On his death, the sad episode of Lady Jane Grey, "the Nine Days Queen" (elder sister to the maternal line of this site) and the short and bloody rule of Mary (mother, Catharine of Aragon) meant that England was again in turmoil when Henry's politically adept daughter, Elizabeth (mother, Anne Boleyn) - Gloriana, the Virgin Queen - gained the throne and became - arguably - the greatest of English monarchs.

Elizabeth, the young princess ...Elizabeth had the fortune to preside over a golden age of exploration, discovery and expansion. It was also (titled in hindsight) the Renaissance era with implications for all facets of 'the arts' and the flourishing of such figures as Frobisher, Hawkins, Sir Francis Drake and, of course, William Shakespeare - all of whom - and many more - left a legacy which has moulded the British psyche down through the centuries.

Elizabeth died without an heir and the end of her reign also saw the end of the Tudor dynasty. Subsequently the crowns of England and Scotland were conjoined in the person of King James I of England and VI of Scotland - of the House of Stuart, descended from the Princess Margaret Tudor - daughter of Henry VII. She had married King James IV of Scotland and was mother of James V, and grandmother of Mary, Queen of Scots. She later married Gavin Douglas, Earl of Angus.

Princess Mary Tudor - sister of Henry VIII - is an ancestral link in the maternal line of this Family Vault, outlined in "The Hastings Legacy". She married Charles Brandon, Duke of Suffolk after the death of her first husband - the aged king, Louis XII of France.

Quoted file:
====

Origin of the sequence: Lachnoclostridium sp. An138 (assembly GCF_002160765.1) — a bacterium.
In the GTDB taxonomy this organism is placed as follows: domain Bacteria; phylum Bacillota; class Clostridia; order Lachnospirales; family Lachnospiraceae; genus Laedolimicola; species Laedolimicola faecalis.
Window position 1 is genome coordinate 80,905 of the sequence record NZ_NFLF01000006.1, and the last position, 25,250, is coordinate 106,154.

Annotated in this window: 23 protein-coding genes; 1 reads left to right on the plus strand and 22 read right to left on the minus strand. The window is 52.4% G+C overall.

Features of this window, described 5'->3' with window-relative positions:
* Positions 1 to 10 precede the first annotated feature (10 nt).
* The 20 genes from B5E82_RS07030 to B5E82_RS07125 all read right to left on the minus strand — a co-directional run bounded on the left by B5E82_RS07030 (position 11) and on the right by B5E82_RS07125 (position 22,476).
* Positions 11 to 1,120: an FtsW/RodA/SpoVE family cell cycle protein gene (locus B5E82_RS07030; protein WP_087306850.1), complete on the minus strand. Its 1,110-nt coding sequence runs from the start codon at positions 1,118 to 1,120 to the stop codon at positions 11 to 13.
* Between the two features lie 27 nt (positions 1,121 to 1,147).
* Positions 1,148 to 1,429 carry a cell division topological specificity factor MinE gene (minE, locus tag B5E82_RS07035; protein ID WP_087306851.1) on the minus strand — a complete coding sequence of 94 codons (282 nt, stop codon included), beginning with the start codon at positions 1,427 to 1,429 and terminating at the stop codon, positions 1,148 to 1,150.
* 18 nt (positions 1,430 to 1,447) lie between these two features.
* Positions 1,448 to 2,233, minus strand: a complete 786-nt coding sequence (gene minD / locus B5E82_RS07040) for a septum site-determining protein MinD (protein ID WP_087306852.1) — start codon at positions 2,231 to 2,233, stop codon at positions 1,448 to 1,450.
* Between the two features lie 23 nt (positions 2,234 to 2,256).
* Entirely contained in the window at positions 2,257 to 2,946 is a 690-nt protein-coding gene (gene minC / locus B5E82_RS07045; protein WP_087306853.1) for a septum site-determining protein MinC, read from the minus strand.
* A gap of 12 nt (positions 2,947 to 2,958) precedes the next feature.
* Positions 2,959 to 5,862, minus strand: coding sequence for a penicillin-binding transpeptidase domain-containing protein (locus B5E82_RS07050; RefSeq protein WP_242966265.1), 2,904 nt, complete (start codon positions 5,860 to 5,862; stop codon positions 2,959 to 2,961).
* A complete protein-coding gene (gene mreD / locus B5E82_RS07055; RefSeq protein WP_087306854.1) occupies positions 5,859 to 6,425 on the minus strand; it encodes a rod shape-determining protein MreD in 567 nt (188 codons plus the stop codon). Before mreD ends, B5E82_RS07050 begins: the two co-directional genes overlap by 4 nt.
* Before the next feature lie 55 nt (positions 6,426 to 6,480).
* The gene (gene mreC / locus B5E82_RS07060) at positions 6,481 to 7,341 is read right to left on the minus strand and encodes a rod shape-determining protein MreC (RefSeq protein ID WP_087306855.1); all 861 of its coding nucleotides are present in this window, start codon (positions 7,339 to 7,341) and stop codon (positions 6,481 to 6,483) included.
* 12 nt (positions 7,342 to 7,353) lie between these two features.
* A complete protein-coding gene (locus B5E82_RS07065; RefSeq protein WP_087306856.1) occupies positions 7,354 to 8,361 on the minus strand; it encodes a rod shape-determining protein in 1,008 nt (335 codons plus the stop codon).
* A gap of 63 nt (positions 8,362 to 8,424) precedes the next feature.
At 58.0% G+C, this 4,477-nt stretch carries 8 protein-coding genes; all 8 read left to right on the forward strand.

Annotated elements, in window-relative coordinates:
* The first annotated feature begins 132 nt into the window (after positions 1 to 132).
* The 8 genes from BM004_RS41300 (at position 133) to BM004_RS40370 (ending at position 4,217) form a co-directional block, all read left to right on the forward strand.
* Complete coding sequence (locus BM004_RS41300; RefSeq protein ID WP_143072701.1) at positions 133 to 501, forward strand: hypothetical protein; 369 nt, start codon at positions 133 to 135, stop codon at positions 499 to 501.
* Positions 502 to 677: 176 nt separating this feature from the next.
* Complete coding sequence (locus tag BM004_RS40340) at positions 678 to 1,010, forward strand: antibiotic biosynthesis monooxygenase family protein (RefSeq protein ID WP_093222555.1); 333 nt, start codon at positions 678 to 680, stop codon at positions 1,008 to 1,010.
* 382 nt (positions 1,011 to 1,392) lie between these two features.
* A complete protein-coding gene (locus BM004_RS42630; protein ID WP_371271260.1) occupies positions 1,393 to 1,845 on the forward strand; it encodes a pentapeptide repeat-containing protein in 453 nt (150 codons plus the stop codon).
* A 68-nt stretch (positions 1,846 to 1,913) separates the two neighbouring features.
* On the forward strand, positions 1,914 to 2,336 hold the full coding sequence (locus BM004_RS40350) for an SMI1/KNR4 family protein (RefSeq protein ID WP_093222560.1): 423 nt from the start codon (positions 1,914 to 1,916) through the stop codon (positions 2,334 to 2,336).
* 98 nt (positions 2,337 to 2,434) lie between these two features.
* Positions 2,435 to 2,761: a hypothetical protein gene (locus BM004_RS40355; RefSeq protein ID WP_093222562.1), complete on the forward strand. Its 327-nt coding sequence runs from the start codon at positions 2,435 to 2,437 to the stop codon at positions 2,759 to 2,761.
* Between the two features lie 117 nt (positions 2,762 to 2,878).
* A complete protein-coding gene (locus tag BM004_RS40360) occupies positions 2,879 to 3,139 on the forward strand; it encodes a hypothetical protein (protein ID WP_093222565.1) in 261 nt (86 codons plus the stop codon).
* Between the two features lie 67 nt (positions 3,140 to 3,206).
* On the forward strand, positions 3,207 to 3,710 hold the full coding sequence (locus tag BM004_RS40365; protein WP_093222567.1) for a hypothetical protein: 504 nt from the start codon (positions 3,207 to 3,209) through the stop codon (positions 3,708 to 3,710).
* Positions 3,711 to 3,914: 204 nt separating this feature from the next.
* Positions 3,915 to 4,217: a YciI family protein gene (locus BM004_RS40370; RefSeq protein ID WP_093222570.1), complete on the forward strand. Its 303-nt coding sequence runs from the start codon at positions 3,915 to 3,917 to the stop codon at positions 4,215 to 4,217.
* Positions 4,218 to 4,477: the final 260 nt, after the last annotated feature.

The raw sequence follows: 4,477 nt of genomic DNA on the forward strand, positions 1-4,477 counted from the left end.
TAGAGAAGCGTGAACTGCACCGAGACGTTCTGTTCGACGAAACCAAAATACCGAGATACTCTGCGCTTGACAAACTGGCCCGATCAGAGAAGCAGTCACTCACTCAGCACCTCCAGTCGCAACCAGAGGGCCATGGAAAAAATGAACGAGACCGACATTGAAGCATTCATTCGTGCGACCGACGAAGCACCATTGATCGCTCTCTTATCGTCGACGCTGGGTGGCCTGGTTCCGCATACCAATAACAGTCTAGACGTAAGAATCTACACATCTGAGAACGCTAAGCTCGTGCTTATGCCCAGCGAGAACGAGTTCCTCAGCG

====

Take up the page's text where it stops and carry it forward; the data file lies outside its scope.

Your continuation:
Of Tudors, Wars and Roses
(Adapted from 'Encarta' and other sources.)

The Roses

York and Lancaster - a damask rose.

The flowers of rosa damascena versicolor span the color possibilities: pink, white, white flecks on pink, pink flecks on white. It is fabled that Lancaster took the red rose from it, and York took the white.

The Tudor Rose - was a symbol of the union between the red rose of the House of Lancaster and the white rose of the House of York. The Tudor Rose did not exist as a flower as such but became the heraldic device and political emblem used after the 'Wars of the Roses'.

The Red Rose of Lancaster - also known as the Apothecary Rose, rosa gallica officinalis which originally came from "the Land of the Saracens" to Provins in France when Thibault Le Chansonnier returned from the Crusades.

The White Rose of York - named alba semi-plena, it displays large and very fragrant white flowers. For many decades, Bulgarians producing attar of roses have grown it for its rose oil.

The Wars - The Wars of the Roses was a series of dynastic civil wars in England fought by the rival houses of Lancaster and York between 1455 and 1485. The struggle was so named because the badge of the house of Lancaster was a red rose and that of the house of York a white rose. The initial opponents were the Lancastrian King of England, Henry VI, aided by his Queen, Margaret of Anjou, and Richard Plantagenet, 3rd Duke of York. Because of the insanity of the king and military losses in France during the last phase of the Hundred Years' War, the authority of the house of Lancaster was badly shaken.